In 2022 the art world roared back from Covid hibernation, with artists and museums staging postponed exhibitions and completing long-term projects. Now many artists are looking forward to 2023 with a heightened sense of possibility and fresh directions.
Anicka Yi, 51, a Korean-American artist whose work blends biological and technological forms, describes her recent installation at Tate Modern in London as “the realization of my wildest dreams.” Three years in the making, “In Love With The World” filled the Tate’s Turbine Hall—which once housed a power plant—with airborne machines based on ocean life-forms and mushrooms, their behavior determined by an artificial life simulation program. In the spring, “Metaspore,” Ms. Yi’s first major survey show, opened at Pirelli HangarBicocca in Milan. The artist found that seeing “over a decade of my practice condensed in a single location” brought unexpected insights into her own work. That sense of reflection also sparked her first experiments in painting. In the coming year, Ms. Yi says she is looking forward to being an artist in residence at Stanford, where she plans to build a community of thinkers connecting the art world, the natural sciences and emerging technologies.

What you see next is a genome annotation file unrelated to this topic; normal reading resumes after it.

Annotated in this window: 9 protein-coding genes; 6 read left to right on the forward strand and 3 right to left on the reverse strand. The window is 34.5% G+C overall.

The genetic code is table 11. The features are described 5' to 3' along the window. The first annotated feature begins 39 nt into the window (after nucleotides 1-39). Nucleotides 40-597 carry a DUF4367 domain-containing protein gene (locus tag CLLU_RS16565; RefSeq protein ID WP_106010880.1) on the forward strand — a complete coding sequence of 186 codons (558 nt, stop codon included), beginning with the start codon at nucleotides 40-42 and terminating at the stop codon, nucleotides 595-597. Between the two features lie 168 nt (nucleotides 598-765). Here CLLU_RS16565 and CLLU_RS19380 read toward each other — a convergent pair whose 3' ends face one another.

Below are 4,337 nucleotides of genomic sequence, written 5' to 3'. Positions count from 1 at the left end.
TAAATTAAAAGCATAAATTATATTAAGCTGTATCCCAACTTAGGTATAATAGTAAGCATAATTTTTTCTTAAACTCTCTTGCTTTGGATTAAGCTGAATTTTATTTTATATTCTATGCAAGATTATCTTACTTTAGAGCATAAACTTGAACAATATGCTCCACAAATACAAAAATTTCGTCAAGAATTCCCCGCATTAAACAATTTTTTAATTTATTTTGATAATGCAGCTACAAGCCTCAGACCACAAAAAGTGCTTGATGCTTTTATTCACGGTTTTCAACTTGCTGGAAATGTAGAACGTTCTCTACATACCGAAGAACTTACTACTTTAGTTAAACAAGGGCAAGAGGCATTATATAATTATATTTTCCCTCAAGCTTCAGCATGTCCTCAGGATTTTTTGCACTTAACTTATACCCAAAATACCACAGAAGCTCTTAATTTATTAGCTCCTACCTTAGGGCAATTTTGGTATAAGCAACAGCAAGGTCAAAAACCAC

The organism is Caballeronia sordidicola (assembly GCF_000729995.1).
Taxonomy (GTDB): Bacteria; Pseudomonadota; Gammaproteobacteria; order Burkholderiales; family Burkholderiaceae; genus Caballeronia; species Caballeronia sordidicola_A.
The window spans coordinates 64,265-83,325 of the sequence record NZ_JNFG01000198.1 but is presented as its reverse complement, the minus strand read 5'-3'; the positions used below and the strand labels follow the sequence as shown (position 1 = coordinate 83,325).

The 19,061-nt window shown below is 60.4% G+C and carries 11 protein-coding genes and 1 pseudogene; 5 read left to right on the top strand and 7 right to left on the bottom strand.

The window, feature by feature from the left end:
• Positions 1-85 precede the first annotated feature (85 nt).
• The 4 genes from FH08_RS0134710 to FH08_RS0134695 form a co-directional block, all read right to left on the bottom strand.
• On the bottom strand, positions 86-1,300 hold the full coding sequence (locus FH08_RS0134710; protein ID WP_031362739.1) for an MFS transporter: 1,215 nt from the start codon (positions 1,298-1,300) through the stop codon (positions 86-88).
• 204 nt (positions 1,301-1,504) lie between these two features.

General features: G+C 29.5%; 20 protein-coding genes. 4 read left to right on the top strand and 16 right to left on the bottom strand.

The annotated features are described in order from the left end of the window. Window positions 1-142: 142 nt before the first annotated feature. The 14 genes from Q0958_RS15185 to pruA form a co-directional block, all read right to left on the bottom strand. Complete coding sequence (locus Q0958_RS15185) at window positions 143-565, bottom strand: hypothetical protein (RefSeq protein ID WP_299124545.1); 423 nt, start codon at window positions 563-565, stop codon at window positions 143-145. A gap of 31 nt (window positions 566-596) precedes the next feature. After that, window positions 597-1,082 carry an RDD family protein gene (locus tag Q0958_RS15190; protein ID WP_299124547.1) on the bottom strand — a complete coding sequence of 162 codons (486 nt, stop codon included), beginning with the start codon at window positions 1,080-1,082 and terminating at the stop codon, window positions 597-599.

One artist whom Ms. Yi finds “radically inspiring” is Guadalupe Maravilla, whose work draws on his own experiences of migration, illness and healing. Mr. Maravilla, 46, came to the U.S. in 1984 as an undocumented, unaccompanied 8-year-old fleeing civil war in El Salvador. As an adult, he was diagnosed with cancer, leading him to explore indigenous healing practices such as sound baths: “Sound, to me, is medicine,” he has written. In 2022 he exhibited his work at four museums, including MoMA and the Brooklyn Museum, staging ritual healing performances that involved his sound-producing sculptures.
Mr. Maravilla is now immersed in a project that will be the centerpiece of his late-spring show at the ICA Watershed in Boston. Working with mechanics, artisans and shamans, he is transforming a school bus into an outsize sound sculpture. Bureaucratic snarl-ups prevented the “healing bus” from following its intended route from El Salvador. Instead, it will travel from Mexico to Boston, where it will be activated as a massive “vibrational healing instrument,” says Mr. Maravilla.